Tag Archives: Community Engagement

Big Experience in a Small Country: Learning About and Supporting Entrepreneurship and Innovation in Luxembourg

By David Bernstein, 2013-2014, Luxembourg

David Bernstein, 2013-2014, Luxembourg (right), interviewing Mr. Rhett Power, a distinguished American entrepreneur, author, and business coach, during a talk show style event for local entrepreneurs and investors in Luxembourg City, Luxembourg. (Photo Credit: Carolyn Turpin)

Nestled between Germany, France, and Belgium resides my second home and the country that welcomed me with open arms for one of the best years of my life – the Grand Duchy of Luxembourg. Over the 2013-2014 academic year, I had the distinct honor of being a Fulbright Study/Research Grantee to Luxembourg. While I expected my experience in the Grand Duchy to be life-changing, I did not fully grasp how much the opportunity would positively impact me until I actually arrived and began interacting with professors, classmates, and others from across my host country.

The main element of my Fulbright proposal revolved around earning a Master in Entrepreneurship and Innovation from the University of Luxembourg, a new beacon of higher education in the European Union that had been founded only ten years earlier. With plans to return to the United States following my Fulbright experience to pursue a dual MD/MBA degree, I arrived in Luxembourg eager to learn important entrepreneurial and innovation skills that I could adjust, as needed, and apply in my future medical career. However, upon entering the classroom for the first time, I knew that I would learn more than I had originally planned.

Bringing the United States and India Closer Together: Discovering My Role as an Indian-American Fulbrighter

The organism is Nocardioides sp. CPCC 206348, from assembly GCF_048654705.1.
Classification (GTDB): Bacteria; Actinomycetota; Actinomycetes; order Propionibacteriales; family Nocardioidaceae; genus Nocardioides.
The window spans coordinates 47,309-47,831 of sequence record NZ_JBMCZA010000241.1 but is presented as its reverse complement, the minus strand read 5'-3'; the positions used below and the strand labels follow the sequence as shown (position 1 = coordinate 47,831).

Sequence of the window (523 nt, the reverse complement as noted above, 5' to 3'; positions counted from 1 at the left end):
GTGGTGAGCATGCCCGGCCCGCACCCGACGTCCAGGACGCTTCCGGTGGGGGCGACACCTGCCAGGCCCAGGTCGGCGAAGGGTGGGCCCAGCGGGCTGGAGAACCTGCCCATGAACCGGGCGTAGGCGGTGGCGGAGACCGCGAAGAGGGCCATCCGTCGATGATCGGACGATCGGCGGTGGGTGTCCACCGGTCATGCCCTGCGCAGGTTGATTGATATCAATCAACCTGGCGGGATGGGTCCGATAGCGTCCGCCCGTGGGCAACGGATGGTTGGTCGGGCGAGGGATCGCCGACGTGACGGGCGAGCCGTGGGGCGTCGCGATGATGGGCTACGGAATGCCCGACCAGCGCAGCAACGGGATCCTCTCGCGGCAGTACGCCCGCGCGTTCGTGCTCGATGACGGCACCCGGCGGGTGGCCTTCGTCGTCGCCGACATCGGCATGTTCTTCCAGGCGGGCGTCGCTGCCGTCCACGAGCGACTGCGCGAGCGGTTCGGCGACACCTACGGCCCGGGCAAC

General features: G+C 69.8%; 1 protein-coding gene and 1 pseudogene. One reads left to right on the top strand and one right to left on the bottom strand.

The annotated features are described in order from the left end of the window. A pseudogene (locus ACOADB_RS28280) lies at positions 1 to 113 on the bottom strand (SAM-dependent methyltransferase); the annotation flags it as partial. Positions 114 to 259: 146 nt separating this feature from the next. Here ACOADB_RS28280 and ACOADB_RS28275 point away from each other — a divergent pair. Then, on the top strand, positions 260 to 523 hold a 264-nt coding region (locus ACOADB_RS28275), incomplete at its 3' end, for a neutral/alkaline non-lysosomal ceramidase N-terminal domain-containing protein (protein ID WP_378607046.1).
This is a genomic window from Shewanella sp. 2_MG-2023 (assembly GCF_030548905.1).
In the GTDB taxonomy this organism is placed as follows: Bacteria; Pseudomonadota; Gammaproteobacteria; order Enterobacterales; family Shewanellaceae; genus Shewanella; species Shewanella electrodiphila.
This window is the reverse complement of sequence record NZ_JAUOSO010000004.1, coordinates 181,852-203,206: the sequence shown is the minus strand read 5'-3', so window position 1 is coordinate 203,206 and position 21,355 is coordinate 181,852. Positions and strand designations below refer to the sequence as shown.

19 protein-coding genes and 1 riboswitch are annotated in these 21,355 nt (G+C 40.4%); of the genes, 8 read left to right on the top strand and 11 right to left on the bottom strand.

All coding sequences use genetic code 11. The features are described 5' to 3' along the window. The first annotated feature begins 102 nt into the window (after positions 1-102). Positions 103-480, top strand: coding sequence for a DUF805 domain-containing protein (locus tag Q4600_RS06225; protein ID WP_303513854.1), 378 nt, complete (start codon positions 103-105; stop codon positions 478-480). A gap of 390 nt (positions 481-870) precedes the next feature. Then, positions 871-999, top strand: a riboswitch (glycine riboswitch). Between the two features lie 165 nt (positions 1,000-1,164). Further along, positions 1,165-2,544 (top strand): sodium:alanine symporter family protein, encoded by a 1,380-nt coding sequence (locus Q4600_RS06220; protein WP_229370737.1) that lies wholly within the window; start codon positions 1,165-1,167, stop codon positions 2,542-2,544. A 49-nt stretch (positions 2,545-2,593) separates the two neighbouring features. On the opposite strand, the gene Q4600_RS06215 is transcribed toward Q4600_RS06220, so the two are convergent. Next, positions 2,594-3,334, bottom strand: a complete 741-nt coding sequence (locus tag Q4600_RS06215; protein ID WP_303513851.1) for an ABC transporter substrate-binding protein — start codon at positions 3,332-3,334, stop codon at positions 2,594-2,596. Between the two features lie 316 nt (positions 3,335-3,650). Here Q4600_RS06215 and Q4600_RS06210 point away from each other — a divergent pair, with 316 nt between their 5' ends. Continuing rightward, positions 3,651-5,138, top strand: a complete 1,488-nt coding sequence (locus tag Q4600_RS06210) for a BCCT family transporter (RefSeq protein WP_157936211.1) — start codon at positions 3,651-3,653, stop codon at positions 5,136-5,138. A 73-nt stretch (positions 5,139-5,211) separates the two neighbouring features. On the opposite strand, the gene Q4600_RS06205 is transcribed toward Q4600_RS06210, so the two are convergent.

By Shayak Sengupta, 2015-2016, India

Shayak Sengupta, 2015-2016, India, sitting in front of output from WRF-Chem on his monitor, an atmospheric model maintained by the National Center for Atmospheric Research (NCAR) and the National Oceanic and Atmospheric Administration (NOAA) in the United States. Sengupta used this model for his Fulbright research to simulate the atmosphere and air pollution over India and ran the model on HPC 2013, one of the fastest supercomputers in India located at IIT Kanpur.

“You grew up in the United States? But your Bengali is so fluent!”

“Why don’t you speak with an accent? Didn’t you have problems learning English?”

“It’s interesting that you came here. Don’t most people go to the U.S.?”

These are just some of the pleasantly surprising comments I heard throughout my experience as a Fulbright-Nehru Student Researcher at the Indian Institute of Technology, Kanpur (IIT Kanpur), where I studied air pollution control at Indian coal power stations. While India’s economy continues to grow at a tremendous rate and the country works to deliver electricity to millions of its citizens who do not have power, it still faces challenges related to poor air quality, especially in urban areas. During my Fulbright-Nehru grant, I conducted field visits to coal power plants and used computational models to understand how better air pollution control at these stations would affect ambient air quality.

Highlights from the 2017 Philadelphia Fulbright Enrichment Seminar: Civil Society and Community Action